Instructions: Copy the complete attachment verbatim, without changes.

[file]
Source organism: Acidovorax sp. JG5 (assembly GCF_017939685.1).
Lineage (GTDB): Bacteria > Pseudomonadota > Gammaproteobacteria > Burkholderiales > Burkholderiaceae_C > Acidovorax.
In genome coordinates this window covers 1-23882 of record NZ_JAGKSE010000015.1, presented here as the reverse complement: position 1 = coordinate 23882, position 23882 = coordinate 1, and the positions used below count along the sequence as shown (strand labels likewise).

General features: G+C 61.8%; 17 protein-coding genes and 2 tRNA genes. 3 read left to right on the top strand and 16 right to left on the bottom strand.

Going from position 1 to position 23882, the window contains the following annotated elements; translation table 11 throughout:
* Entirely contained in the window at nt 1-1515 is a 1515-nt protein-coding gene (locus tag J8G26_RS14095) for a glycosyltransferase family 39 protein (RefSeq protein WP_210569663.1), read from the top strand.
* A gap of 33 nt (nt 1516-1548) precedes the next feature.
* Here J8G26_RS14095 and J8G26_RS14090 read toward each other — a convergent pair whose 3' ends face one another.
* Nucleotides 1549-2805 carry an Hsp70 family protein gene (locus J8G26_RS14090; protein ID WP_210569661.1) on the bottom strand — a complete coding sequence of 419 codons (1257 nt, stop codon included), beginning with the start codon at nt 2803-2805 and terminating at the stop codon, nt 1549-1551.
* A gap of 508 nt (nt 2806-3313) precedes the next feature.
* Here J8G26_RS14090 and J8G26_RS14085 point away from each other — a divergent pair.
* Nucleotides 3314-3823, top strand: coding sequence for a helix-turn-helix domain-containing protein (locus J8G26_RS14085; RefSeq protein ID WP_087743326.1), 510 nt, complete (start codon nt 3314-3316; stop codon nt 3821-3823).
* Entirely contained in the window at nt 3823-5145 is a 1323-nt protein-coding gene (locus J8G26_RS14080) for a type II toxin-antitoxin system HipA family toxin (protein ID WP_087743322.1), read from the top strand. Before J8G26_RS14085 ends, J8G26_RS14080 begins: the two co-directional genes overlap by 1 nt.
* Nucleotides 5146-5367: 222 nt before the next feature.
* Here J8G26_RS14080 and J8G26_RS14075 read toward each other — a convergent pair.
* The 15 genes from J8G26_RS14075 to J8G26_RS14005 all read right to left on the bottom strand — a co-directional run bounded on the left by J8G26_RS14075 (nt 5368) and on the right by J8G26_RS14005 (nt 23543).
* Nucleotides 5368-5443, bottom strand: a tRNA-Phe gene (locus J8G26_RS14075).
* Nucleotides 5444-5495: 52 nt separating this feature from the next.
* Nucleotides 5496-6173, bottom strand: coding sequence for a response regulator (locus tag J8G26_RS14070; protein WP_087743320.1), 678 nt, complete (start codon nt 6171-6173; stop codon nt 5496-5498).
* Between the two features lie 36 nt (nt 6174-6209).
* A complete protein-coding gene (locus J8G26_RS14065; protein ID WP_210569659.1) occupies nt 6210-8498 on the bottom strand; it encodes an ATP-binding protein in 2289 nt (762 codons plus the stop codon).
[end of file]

Source organism: Acidovorax sp. JG5 (assembly GCF_017939685.1).
Lineage (GTDB): Bacteria > Pseudomonadota > Gammaproteobacteria > Burkholderiales > Burkholderiaceae_C > Acidovorax.
In genome coordinates this window covers 1-23882 of record NZ_JAGKSE010000015.1, presented here as the reverse complement: position 1 = coordinate 23882, position 23882 = coordinate 1, and the positions used below count along the sequence as shown (strand labels likewise).

General features: G+C 61.8%; 17 protein-coding genes and 2 tRNA genes. 3 read left to right on the top strand and 16 right to left on the bottom strand.

Going from position 1 to position 23882, the window contains the following annotated elements; translation table 11 throughout:
* Entirely contained in the window at nt 1-1515 is a 1515-nt protein-coding gene (locus tag J8G26_RS14095) for a glycosyltransferase family 39 protein (RefSeq protein WP_210569663.1), read from the top strand.
* A gap of 33 nt (nt 1516-1548) precedes the next feature.
* Here J8G26_RS14095 and J8G26_RS14090 read toward each other — a convergent pair whose 3' ends face one another.
* Nucleotides 1549-2805 carry an Hsp70 family protein gene (locus J8G26_RS14090; protein ID WP_210569661.1) on the bottom strand — a complete coding sequence of 419 codons (1257 nt, stop codon included), beginning with the start codon at nt 2803-2805 and terminating at the stop codon, nt 1549-1551.
* A gap of 508 nt (nt 2806-3313) precedes the next feature.
* Here J8G26_RS14090 and J8G26_RS14085 point away from each other — a divergent pair.
* Nucleotides 3314-3823, top strand: coding sequence for a helix-turn-helix domain-containing protein (locus J8G26_RS14085; RefSeq protein ID WP_087743326.1), 510 nt, complete (start codon nt 3314-3316; stop codon nt 3821-3823).
* Entirely contained in the window at nt 3823-5145 is a 1323-nt protein-coding gene (locus J8G26_RS14080) for a type II toxin-antitoxin system HipA family toxin (protein ID WP_087743322.1), read from the top strand. Before J8G26_RS14085 ends, J8G26_RS14080 begins: the two co-directional genes overlap by 1 nt.
* Nucleotides 5146-5367: 222 nt before the next feature.
* Here J8G26_RS14080 and J8G26_RS14075 read toward each other — a convergent pair.
* The 15 genes from J8G26_RS14075 to J8G26_RS14005 all read right to left on the bottom strand — a co-directional run bounded on the left by J8G26_RS14075 (nt 5368) and on the right by J8G26_RS14005 (nt 23543).
* Nucleotides 5368-5443, bottom strand: a tRNA-Phe gene (locus J8G26_RS14075).
* Nucleotides 5444-5495: 52 nt separating this feature from the next.
* Nucleotides 5496-6173, bottom strand: coding sequence for a response regulator (locus tag J8G26_RS14070; protein WP_087743320.1), 678 nt, complete (start codon nt 6171-6173; stop codon nt 5496-5498).
* Between the two features lie 36 nt (nt 6174-6209).
* A complete protein-coding gene (locus J8G26_RS14065; protein ID WP_210569659.1) occupies nt 6210-8498 on the bottom strand; it encodes an ATP-binding protein in 2289 nt (762 codons plus the stop codon).